Nonetheless, you may also need a high-dose statin for other reasons that go beyond what is listed here if your healthcare provider thinks it’s important for you.
Would high intensity statins be used for anyone else?
Yes. If you’ve been taking a low or moderate intensity statin and your LDL is still too high, your healthcare provider may adjust your cholesterol medication. It’s quite possible that this medication change could include starting a high intensity statin.
What side effects and risks are associated with high intensity statins?
For most people, statins are safe to take and well tolerated. But as with all medications, they have possible side effects and risks to be aware of.
Muscle pain and weakness
The most well-known statin side effect is muscle pain or weakness. Up to 10% of people experience these reversible muscle troubles while taking a statin. However, a serious muscle problem called rhabdomyolysis (muscle breakdown into the bloodstream) is very rare. This serious side effect happens to 0.1% of people (that’s 1 in every 1,000) taking statins.
If you experience any muscle pain or weakness while taking a statin, discuss it with your healthcare provider before stopping your medication. Some people find that only certain statins cause muscle pain. Switching statins may get rid of this side effect.
Type 2 diabetes
Another possible risk with high intensity statins is that they can raise the risk of Type 2 diabetes. In studies, this side effect happened in people who already had a higher risk for developing diabetes. Your healthcare provider should be watching for this side effect by checking your blood sugar when they order other cholesterol-related blood tests. But if you notice any early warning signs of diabetes, like excessive thirst or urination, reach out to your healthcare provider so they can check for the condition.
Though very rarely, high intensity statins can affect liver health. Liver issues happen to about 1% of people taking statins. For most people who have liver side effects, they experience changes to liver blood tests but have no symptoms of liver problems. Liver damage is much rarer, happening to about 1 in every 100,000 people taking statins. Be sure to go for all recommended blood tests, as these can help your healthcare provider catch this side effect sooner.
Is there anyone who shouldn’t take high intensity statins?
There are a few groups of people who shouldn’t take any statin, including high intensity statins:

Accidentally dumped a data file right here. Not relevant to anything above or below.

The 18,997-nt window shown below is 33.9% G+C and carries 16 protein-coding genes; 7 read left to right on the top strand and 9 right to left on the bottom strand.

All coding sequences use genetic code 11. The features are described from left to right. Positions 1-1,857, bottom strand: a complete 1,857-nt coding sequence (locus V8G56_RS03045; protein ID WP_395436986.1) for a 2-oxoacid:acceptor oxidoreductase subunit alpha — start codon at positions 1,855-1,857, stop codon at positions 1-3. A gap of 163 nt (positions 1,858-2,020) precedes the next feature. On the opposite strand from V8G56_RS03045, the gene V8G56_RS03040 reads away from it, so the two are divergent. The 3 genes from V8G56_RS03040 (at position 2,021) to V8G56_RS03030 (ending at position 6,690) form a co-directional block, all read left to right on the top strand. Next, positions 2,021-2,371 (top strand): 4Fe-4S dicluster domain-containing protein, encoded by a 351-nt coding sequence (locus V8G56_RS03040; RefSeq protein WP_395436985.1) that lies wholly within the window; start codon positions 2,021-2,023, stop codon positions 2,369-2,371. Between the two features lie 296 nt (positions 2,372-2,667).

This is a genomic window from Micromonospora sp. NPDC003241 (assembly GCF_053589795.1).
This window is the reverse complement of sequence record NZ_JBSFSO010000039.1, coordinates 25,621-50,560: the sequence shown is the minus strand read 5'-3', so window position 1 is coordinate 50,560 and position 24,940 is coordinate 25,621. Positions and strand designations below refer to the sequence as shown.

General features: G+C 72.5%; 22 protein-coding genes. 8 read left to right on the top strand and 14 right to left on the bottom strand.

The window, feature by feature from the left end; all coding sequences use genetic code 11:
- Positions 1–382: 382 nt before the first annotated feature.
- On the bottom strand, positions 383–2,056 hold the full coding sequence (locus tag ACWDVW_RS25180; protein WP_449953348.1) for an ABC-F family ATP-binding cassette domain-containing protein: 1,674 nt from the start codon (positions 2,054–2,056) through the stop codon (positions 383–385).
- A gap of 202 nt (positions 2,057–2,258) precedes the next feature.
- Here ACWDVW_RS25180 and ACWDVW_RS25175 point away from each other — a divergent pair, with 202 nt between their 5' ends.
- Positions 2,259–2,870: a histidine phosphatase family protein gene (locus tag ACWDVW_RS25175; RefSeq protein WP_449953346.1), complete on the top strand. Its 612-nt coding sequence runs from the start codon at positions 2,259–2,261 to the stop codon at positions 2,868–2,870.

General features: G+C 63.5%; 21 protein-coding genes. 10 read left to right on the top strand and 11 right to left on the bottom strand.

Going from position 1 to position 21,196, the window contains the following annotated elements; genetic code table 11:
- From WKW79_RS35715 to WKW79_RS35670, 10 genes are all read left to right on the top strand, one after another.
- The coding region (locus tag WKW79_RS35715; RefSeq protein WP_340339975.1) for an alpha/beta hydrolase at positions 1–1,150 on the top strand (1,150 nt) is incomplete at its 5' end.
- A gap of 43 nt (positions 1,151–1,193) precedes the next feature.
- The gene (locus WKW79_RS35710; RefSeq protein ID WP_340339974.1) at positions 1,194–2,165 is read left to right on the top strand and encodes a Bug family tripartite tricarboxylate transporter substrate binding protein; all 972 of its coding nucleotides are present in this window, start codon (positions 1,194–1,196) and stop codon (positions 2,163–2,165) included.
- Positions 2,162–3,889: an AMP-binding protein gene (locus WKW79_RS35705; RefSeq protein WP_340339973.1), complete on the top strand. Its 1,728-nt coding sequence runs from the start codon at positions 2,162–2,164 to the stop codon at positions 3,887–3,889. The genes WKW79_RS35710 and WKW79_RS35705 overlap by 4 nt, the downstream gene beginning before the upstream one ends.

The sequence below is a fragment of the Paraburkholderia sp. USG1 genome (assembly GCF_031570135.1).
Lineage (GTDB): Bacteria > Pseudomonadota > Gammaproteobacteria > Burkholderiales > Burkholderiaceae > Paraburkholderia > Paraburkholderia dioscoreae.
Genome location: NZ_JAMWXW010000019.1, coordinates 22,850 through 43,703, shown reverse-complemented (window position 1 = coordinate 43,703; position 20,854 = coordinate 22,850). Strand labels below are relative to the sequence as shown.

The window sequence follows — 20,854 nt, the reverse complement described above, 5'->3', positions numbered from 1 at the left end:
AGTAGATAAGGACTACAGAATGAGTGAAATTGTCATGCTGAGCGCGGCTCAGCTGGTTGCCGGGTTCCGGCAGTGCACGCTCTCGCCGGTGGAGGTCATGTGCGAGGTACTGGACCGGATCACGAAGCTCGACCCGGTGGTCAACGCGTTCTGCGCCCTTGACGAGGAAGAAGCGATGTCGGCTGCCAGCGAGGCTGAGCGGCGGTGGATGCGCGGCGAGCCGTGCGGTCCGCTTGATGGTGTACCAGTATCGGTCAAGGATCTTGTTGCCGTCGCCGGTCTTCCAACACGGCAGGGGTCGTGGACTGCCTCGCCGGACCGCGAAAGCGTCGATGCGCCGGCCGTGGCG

- Pregnant women
- Nursing women
- People with liver failure caused by cirrhosis
- People who have a known allergy to statins
If you’re concerned about whether a statin is right for you, discuss this with your healthcare provider.
Are there any alternatives to high intensity statins?
There are alternatives available for lowering cholesterol. If you can’t tolerate high intensity statins due to side effects, your provider may lower your dose or switch you to another statin. This means you may be moved from high intensity to moderate or low intensity. Keep in mind the value of lower intensity statins in preventing heart problems is still very good. For most people, it’s better to be on a lower intensity statin than not on anything.
But what if you can’t take any statins? There are several other cholesterol-lowering medications available. This includes PCSK9 inhibitors, a newer type of cholesterol medication that’s injected. PCSK9 inhibitors lower LDL as much as or more than statins, but they’re more expensive and not considered a first choice by experts at this time.
If you’re having any troubles or side effects with your high intensity statin, talk to your healthcare provider. They’ll help find the right alternative for you.
The bottom line
High intensity statins are highly valuable to help lower the risk of heart complications in some people. Higher doses of atorvastatin and rosuvastatin are the currently available high intensity statins. High intensity statins do have some risks and side effects, such as muscle pain. But your healthcare provider can help find an alternative if you’re having trouble taking your statin.
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Written by Timothy Aungst, PharmD | Reviewed by Joshua Murdock, PharmD